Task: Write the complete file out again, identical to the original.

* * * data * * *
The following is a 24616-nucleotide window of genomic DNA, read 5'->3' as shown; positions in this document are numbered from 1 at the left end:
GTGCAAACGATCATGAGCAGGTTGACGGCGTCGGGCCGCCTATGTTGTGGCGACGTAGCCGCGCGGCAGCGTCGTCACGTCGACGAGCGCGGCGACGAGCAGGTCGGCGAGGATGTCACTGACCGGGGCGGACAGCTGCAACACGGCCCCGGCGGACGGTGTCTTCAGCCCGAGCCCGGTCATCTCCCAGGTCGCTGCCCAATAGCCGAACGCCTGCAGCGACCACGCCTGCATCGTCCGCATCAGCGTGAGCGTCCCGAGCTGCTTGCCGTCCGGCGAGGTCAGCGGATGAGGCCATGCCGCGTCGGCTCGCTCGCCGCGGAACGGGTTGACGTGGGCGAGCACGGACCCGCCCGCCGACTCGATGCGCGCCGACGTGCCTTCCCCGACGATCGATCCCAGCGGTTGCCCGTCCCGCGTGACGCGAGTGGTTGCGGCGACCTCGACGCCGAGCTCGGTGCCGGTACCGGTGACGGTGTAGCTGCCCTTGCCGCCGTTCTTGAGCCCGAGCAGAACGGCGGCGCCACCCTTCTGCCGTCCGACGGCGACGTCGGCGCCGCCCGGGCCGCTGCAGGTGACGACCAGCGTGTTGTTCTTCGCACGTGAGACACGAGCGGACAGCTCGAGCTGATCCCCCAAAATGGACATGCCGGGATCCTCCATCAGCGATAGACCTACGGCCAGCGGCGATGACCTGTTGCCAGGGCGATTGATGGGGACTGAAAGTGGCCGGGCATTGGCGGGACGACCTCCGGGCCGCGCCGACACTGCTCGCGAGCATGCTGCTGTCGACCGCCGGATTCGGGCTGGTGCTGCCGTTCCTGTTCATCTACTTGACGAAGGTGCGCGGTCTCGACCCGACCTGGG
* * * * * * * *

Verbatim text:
The following is a 24616-nucleotide window of genomic DNA, read 5'->3' as shown; positions in this document are numbered from 1 at the left end:
GTGCAAACGATCATGAGCAGGTTGACGGCGTCGGGCCGCCTATGTTGTGGCGACGTAGCCGCGCGGCAGCGTCGTCACGTCGACGAGCGCGGCGACGAGCAGGTCGGCGAGGATGTCACTGACCGGGGCGGACAGCTGCAACACGGCCCCGGCGGACGGTGTCTTCAGCCCGAGCCCGGTCATCTCCCAGGTCGCTGCCCAATAGCCGAACGCCTGCAGCGACCACGCCTGCATCGTCCGCATCAGCGTGAGCGTCCCGAGCTGCTTGCCGTCCGGCGAGGTCAGCGGATGAGGCCATGCCGCGTCGGCTCGCTCGCCGCGGAACGGGTTGACGTGGGCGAGCACGGACCCGCCCGCCGACTCGATGCGCGCCGACGTGCCTTCCCCGACGATCGATCCCAGCGGTTGCCCGTCCCGCGTGACGCGAGTGGTTGCGGCGACCTCGACGCCGAGCTCGGTGCCGGTACCGGTGACGGTGTAGCTGCCCTTGCCGCCGTTCTTGAGCCCGAGCAGAACGGCGGCGCCACCCTTCTGCCGTCCGACGGCGACGTCGGCGCCGCCCGGGCCGCTGCAGGTGACGACCAGCGTGTTGTTCTTCGCACGTGAGACACGAGCGGACAGCTCGAGCTGATCCCCCAAAATGGACATGCCGGGATCCTCCATCAGCGATAGACCTACGGCCAGCGGCGATGACCTGTTGCCAGGGCGATTGATGGGGACTGAAAGTGGCCGGGCATTGGCGGGACGACCTCCGGGCCGCGCCGACACTGCTCGCGAGCATGCTGCTGTCGACCGCCGGATTCGGGCTGGTGCTGCCGTTCCTGTTCATCTACTTGACGAAGGTGCGCGGTCTCGACCCGACCTGGG